“There are no foreign lands. It is the traveler only who is foreign.” – Robert Louis Stevenson

Sunday, August 14, 2005


So it has rained almost every single day since we got here. A lot of the other teachers are concerned that they never see the sun (depression). Personally, I think tropical rain is exciting.

While it is a bit aggravating and amusing when the rain decides to pour outside my 4th floor classroom--the roof must be tin because I really can't speak over the noise. A good forced break I guess. Outside my appartment though, when I feel extremely cosy and dry inside, I love to see the sheets fly across. That's the important thing to understand: rain rarely comes down here--it normally moves sideways, diagonally, and any other way. In other words, umbrellas are useless because you're soaked from the waist down anyway because of the downward direction, not to mention the puddle spashes that come upwards!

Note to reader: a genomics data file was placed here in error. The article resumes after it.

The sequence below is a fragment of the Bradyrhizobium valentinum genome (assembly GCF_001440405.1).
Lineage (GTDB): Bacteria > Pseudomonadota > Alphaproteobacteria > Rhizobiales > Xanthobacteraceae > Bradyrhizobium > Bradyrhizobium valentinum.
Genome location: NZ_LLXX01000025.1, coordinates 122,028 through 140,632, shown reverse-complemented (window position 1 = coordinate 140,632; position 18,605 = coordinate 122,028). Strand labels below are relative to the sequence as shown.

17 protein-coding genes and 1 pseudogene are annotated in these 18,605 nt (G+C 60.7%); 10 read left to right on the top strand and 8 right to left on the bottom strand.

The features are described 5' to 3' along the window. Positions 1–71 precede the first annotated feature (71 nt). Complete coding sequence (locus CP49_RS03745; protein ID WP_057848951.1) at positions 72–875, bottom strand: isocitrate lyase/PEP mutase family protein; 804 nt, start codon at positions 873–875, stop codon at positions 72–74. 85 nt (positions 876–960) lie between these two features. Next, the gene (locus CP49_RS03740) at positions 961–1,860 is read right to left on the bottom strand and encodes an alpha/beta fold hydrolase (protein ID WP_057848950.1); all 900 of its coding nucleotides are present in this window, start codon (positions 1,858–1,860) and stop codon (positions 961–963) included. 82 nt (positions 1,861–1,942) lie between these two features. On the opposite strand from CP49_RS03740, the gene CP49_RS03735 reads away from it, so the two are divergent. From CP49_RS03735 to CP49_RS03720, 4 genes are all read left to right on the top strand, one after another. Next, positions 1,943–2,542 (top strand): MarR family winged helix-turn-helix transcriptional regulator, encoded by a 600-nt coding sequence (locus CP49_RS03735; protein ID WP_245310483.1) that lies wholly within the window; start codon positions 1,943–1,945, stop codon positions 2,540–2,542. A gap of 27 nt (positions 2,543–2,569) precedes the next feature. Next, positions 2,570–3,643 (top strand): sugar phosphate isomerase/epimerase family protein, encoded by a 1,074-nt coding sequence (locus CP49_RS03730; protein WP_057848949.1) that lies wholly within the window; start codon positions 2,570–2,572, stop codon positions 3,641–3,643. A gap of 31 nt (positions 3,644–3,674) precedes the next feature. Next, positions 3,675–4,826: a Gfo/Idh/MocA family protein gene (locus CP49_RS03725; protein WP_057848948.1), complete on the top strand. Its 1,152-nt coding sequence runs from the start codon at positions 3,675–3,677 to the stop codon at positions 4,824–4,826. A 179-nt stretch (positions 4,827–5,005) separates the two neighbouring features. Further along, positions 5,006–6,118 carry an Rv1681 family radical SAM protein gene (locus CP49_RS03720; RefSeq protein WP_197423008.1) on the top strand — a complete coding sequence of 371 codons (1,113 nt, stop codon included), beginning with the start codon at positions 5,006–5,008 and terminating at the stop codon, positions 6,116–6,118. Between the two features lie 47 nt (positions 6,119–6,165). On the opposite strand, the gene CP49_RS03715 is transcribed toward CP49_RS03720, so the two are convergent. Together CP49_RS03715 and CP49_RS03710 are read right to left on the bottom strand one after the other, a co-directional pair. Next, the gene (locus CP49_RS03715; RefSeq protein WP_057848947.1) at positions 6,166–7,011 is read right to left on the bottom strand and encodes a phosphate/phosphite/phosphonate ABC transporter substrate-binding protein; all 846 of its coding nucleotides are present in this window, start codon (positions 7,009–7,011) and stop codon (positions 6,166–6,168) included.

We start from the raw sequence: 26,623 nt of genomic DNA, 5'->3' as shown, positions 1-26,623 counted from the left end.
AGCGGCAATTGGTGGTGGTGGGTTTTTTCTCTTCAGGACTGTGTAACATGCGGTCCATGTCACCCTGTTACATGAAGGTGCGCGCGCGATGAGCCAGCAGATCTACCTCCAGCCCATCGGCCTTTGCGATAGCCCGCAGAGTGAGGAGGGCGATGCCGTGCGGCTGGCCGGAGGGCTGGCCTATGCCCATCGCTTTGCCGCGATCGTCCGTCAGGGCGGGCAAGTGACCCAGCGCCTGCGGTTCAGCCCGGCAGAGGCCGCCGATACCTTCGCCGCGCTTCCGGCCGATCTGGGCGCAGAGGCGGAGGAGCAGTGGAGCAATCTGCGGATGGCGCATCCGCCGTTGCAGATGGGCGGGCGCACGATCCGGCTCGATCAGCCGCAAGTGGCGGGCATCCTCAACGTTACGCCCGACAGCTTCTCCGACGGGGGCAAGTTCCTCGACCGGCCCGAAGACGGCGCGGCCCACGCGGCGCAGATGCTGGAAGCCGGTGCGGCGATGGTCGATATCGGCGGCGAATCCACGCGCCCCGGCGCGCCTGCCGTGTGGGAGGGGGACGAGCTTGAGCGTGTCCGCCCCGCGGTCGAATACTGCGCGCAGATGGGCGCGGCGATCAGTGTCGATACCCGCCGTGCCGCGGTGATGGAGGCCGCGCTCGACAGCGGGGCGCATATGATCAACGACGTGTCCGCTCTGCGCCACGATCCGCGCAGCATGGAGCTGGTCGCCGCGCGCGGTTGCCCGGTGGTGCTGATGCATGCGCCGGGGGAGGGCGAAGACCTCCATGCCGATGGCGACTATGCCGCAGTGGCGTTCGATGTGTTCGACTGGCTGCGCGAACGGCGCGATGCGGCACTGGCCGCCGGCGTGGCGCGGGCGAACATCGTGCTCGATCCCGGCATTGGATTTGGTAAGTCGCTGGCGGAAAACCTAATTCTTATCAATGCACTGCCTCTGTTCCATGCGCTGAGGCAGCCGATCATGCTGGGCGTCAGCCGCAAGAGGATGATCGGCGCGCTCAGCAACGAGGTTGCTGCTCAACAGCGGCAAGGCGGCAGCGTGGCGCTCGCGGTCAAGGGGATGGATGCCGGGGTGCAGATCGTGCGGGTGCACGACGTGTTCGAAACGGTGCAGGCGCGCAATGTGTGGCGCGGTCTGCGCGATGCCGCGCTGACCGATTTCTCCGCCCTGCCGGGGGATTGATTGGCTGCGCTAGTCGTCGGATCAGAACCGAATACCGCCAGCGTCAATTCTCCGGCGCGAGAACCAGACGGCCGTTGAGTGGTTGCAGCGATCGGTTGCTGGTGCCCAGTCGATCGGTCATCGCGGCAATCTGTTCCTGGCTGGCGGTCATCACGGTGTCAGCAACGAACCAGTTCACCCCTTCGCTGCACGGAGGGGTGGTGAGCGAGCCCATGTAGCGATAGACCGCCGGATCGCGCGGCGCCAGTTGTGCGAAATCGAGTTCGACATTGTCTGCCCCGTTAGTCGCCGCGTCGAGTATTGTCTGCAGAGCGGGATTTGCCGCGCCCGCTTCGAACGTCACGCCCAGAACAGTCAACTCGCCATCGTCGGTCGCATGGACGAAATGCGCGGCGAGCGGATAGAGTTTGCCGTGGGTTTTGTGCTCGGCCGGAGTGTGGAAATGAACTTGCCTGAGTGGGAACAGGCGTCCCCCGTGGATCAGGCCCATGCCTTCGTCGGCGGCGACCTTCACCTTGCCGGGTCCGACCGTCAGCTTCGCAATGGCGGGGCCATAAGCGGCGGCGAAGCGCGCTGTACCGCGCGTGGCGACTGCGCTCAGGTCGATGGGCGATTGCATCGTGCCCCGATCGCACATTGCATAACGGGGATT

I used to think that "sheets" of rain was a great metaphor, but quite hyperbolic and exaggerating! Here, it is absolutely literal. When it's a healthy storm (not just the drizzles that occur the rest of the day), I can't see the pagoda, or even more than 100m clearly from my window. It certainly adds to that other worldly feeling of being here.

At least the rain here isn't cold--while I'm not recommending a douse of water like a bucket falling over you (that wet sensation is certainly a squelchy, yucky feeling), at least it's warm water, and there's no cold wind to make you freeze. In that sense it's the coming inside that makes you colder!

Basically when a day goes by without rain it is plesant and surprising. And when the sun comes out (peeking between clouds is all it ever gets) it's positively glorious!

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